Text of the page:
Last week, in part 1 of our series on reclamation, we talked about what reclamation is, and what’s involved. This week, we continue our conversation with Joanne Widmer, senior environment advisor with TransCanada Corporation, to learn more about how pipeline companies restore the land after constructing a pipeline.
The process can take anywhere from months to years depending on the project size, type and level of disturbance and the natural landscape challenges a project may face.
“For example,” said Joanne, “annual cropping can resume immediately following the activity or the very next growing season. Prairie environments may take up to five years, depending on various factors such as the amount of precipitation in subsequent years and the influence of livestock and wildlife (e.g. trampling or eating the vegetation before it can establish).”
Regardless, pipeline companies continue to monitor and adjust the reclamation program as needed to ensure recovery is achieved. Joanne explained that TransCanada generally applies a tiered approach, monitoring the following elements:
Reclamation success is monitored by the respective regulatory agency. There are specific reporting requirements, which may be outlined in a project approval.
Joanne said that TransCanada carries out post-construction reclamation programs that continue until the site is considered successfully reclaimed. Reports are submitted to the regulator, as required, as evidence that reclamation measures are being proactively and successfully managed.
The regulator may also conduct audits or inspections to verify this. If they find any sites showing signs of erosion, weed infestations or insufficient vegetation re-establishment, for example, the pipeline operator is required to submit subsequent reclamation plans that are monitored until deemed successful by the regulator.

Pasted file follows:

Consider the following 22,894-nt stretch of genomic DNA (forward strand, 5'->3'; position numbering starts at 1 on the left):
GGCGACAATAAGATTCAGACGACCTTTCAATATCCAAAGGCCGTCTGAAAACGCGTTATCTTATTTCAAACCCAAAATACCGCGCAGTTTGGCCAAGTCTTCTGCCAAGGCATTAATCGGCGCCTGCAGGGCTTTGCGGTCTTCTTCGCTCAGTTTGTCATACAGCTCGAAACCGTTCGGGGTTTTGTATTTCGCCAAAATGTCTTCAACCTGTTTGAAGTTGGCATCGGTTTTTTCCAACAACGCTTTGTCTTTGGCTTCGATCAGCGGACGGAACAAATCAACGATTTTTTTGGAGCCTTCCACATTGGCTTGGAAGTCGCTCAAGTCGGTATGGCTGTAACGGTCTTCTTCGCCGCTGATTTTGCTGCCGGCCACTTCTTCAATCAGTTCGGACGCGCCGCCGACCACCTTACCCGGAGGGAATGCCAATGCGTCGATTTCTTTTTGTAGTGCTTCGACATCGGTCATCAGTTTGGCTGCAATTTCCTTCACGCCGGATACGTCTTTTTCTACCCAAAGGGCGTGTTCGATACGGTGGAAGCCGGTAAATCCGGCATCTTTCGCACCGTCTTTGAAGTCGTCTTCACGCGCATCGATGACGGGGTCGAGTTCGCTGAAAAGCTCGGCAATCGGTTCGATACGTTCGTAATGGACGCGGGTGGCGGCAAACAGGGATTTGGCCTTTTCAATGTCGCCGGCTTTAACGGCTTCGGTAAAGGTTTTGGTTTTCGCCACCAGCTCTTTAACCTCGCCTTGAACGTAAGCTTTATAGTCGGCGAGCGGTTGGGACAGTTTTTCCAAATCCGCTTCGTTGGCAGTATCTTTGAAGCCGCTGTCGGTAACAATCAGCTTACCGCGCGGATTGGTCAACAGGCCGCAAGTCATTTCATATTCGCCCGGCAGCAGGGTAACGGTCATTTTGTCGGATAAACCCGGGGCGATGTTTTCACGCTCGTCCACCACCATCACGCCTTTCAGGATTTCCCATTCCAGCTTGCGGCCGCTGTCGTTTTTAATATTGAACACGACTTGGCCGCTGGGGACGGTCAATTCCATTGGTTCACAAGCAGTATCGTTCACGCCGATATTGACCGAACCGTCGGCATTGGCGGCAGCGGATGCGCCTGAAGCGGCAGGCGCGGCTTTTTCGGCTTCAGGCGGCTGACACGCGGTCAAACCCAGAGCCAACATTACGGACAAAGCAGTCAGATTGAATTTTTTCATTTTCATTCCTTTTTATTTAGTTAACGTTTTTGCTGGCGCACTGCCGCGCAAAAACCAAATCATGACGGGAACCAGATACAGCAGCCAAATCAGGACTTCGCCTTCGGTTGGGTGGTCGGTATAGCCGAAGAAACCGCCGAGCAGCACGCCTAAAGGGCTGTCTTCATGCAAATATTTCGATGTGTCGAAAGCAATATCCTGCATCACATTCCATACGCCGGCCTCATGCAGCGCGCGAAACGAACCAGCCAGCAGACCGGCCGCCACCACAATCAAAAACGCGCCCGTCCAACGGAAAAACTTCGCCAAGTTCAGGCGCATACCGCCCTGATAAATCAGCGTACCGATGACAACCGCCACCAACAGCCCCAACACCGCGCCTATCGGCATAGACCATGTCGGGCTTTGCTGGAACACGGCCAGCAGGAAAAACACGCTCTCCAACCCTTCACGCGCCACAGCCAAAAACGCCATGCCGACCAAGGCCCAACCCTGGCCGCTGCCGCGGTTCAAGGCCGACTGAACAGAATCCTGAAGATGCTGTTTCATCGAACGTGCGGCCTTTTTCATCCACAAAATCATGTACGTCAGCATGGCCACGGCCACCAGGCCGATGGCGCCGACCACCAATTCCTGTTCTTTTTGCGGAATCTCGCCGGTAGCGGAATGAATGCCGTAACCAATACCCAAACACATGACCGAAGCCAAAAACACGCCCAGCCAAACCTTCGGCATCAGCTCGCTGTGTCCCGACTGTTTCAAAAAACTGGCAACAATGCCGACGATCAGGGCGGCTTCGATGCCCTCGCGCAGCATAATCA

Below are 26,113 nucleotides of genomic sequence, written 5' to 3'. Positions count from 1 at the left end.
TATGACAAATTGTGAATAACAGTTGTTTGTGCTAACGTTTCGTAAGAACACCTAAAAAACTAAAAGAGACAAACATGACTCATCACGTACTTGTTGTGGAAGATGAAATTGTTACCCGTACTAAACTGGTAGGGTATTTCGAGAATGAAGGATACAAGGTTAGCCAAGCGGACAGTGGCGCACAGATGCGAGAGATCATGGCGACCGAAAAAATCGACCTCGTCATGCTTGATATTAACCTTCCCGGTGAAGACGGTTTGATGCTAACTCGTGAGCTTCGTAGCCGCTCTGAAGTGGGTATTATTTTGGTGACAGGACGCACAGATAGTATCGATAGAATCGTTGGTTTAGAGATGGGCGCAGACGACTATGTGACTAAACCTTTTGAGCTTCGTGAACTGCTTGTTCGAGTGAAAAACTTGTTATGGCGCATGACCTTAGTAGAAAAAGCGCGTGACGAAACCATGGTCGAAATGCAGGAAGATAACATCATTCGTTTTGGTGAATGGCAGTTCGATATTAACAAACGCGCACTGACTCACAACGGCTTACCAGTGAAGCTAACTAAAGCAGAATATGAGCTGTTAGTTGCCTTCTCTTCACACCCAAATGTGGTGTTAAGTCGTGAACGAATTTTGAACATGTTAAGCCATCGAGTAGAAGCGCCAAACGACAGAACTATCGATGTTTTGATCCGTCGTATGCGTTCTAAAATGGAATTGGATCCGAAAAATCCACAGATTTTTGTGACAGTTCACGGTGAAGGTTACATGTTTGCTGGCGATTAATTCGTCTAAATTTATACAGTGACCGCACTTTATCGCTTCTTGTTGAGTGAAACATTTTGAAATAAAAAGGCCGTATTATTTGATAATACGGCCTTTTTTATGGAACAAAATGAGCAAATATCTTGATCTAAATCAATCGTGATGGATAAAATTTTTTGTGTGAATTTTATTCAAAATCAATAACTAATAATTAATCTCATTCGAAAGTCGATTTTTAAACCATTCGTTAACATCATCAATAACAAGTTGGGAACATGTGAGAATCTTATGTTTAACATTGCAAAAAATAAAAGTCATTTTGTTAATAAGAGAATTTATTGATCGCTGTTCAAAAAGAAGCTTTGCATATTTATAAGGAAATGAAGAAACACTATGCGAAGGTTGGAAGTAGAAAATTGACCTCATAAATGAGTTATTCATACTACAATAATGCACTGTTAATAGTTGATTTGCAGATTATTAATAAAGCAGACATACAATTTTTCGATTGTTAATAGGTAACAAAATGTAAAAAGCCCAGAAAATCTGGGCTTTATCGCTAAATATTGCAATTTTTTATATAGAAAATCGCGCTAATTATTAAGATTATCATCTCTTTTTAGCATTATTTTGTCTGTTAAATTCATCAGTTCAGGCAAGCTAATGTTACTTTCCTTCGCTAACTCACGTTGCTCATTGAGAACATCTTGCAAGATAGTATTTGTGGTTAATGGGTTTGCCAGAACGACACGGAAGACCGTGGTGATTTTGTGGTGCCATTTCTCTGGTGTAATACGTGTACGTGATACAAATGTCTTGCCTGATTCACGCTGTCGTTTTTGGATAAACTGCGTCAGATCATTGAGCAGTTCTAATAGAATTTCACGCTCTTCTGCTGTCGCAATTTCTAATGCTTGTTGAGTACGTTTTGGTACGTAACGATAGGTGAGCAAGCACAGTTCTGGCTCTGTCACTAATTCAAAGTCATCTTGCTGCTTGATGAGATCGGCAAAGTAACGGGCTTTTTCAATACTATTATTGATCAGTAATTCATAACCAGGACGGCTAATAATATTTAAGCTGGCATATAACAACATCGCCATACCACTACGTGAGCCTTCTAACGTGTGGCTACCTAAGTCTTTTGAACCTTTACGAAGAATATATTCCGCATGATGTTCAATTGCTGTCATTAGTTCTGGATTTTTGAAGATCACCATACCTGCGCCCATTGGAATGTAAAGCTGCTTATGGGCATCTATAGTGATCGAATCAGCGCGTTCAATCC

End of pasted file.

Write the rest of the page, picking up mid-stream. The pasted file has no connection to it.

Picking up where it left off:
The company will continue to monitor the right-of-way throughout the operating life of the pipeline to identify and address potential concerns.
Finally, Joanne stressed that landowners should understand that reclamation plans are developed with respect for the land and the land users in mind. “Lands disturbed during a project are reclaimed with the goal of maintaining equivalent land capability,” she said.
Equivalent land capability means that it can support various land uses that are similar, but not necessarily identical, to those before the pipeline project began. Pipeline companies will monitor the land to ensure this goal is achieved.
Stay tuned for more posts in this pipeline reclamation series, in which we will look at some specific projects and their outcomes.
If you would like to know more about pipeline reclamation, check out these previous blog posts: